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St. Petersburg police chief tightens use of force policy

Chief Chuck Harmon tightened the penalties for use of force violations.
Chief Chuck Harmon tightened the penalties for use of force violations.
Published Dec. 18, 2013

ST. PETERSBURG — Police officers will now face tougher standards in their use of deadly force.

In one of his last acts as police chief, Chuck Harmon on Tuesday made significant changes to the policy that dictates how and when officers are allowed to fire their weapons.

Officers now must be able to see who they are shooting at before firing, said Harmon, who also stiffened penalties for policy violators.

"It's reasonable to ask people to know what they're shooting at," Harmon told the Tampa Bay Times on Tuesday. "We carry firearms on a daily basis. We are trained professionally. It's a big deal."

The changes are a direct response to one of several fatal officer-involved shootings this year.

The Sept. 7 death of Lelann Cooley fit the description of a typical "suicide-by-cop" scenario. Prosecutors, police and family members all agreed Cooley, 46, goaded police into shooting him after they showed up to his home for a noise complaint. Cooley armed himself, refused to follow orders and pointed a gun at officers.

Many were stunned then at Harmon's actions after an internal investigation into the shooting.

In a rare move, the chief handed down a split decision about the group of officers involved. Harmon cleared four officers but decided two were unjustified in their use of deadly force, a ruling that went against state prosecutors' conclusions.

Explaining his decision, Harmon said that Cooley presented a real threat but that Officers Christopher Turbee, 37, and John Phifer, 34, did not actually see that threat and joined in only after hearing their fellow officers' shots.

Last month, Harmon gave both men an employee notice, a form of written, formal discipline that stays in an officer's personnel file. Within weeks, police union lawyers were appealing the decision to the city.

Last week, the officers got a partial victory.

Days after city labor officials heard Phifer's appeal, his attorney Ken Afienko got word Harmon was downgrading the discipline to a memorandum of counseling, which is essentially informal training.

Then Afienko, who represents the Fraternal Order of Police, heard of the looming policy changes.

"From the union perspective, we are very concerned with any policy that dictates an officer's actions on high-stress calls that are so dynamic in nature," he said Tuesday. "I know of no agency in this area that has a similar policy."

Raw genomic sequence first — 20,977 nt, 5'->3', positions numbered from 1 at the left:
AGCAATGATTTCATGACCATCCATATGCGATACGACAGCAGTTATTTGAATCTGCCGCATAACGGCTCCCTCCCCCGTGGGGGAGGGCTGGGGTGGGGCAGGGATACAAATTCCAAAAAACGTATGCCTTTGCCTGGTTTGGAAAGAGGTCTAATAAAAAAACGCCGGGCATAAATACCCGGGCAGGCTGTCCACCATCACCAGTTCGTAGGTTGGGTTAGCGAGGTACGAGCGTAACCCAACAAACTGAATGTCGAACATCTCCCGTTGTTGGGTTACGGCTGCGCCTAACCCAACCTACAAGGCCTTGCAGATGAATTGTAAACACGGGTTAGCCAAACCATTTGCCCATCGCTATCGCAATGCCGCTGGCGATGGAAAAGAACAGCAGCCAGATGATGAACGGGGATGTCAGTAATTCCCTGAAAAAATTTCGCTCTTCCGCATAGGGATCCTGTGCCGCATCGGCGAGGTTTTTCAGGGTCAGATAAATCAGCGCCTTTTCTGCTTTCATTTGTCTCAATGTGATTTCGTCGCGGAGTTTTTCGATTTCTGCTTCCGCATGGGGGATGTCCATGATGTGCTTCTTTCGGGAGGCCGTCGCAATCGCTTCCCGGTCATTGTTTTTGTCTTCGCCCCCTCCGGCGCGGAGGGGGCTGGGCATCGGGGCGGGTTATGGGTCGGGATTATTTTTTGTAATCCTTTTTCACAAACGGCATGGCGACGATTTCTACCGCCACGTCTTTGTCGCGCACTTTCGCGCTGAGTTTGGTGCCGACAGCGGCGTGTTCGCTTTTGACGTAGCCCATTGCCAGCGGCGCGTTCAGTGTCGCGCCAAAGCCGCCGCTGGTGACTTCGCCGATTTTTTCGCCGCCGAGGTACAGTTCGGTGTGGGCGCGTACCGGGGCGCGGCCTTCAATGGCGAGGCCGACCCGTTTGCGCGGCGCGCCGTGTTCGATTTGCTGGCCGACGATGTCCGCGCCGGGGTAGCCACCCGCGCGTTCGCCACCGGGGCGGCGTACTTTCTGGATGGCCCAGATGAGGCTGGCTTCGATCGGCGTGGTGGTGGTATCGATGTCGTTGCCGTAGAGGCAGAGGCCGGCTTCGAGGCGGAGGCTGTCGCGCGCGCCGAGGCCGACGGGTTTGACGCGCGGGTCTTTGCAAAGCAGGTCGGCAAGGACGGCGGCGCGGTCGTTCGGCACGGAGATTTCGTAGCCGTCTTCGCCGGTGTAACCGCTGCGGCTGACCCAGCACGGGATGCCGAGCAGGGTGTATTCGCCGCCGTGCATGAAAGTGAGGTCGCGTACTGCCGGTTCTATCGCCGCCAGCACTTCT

Use of force policies at other county agencies, including the Pinellas County Sheriff's Office and the Clearwater Police Department, don't specifically require target acquisition.

Harmon said target acquisition is part of officer training. The city's policy now clearly says that unless officers are under fire, they "will ascertain the target before discharging their firearm."

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In addition to the target acquisition clause, Harmon also put stiffer penalties in place for those who violate the use of force policy. Now, any officer found guilty of a firearms-related violation will, at minimum, receive an employee notice. That includes acts like losing a gun or damaging it through negligence, Harmon said.

When the chief first disciplined Turbee, who has 14 years with the department, and Phifer, who has 10 years with department, Afienko said he was concerned about the message it sent to officers. Harmon's policy changes also concern him.

"There may be times when you're going to have to shoot and not actually see the target," he said. "Not all shootings are you going to have an ideal circumstance. It just doesn't happen."

He cited the Hydra Lacy case, which ended in the deaths of two police officers in 2011, as an example. Officers fired hundreds of rounds at Lacy, whom they could not see as he fired down at them from an attic.

Harmon said he understands exceptions will occur. The Lacy case would be one, he said.

The chief, who retires in January, said he has not reversed his opinion that Turbee and Phifer were not justified in the Cooley shooting.

"When I looked at the violation we had, nothing in our policy said you should have target acquisition when you shot," he said. "I took this as an opportunity to strengthen the policy."

The changes are effective immediately.

"It needed to be done," Harmon said. "And I think it'll make it easier for the next chief to enforce."

Kameel Stanley can be reached at or (727) 893-8643. Follow her on Twitter @cornandpotatoes.


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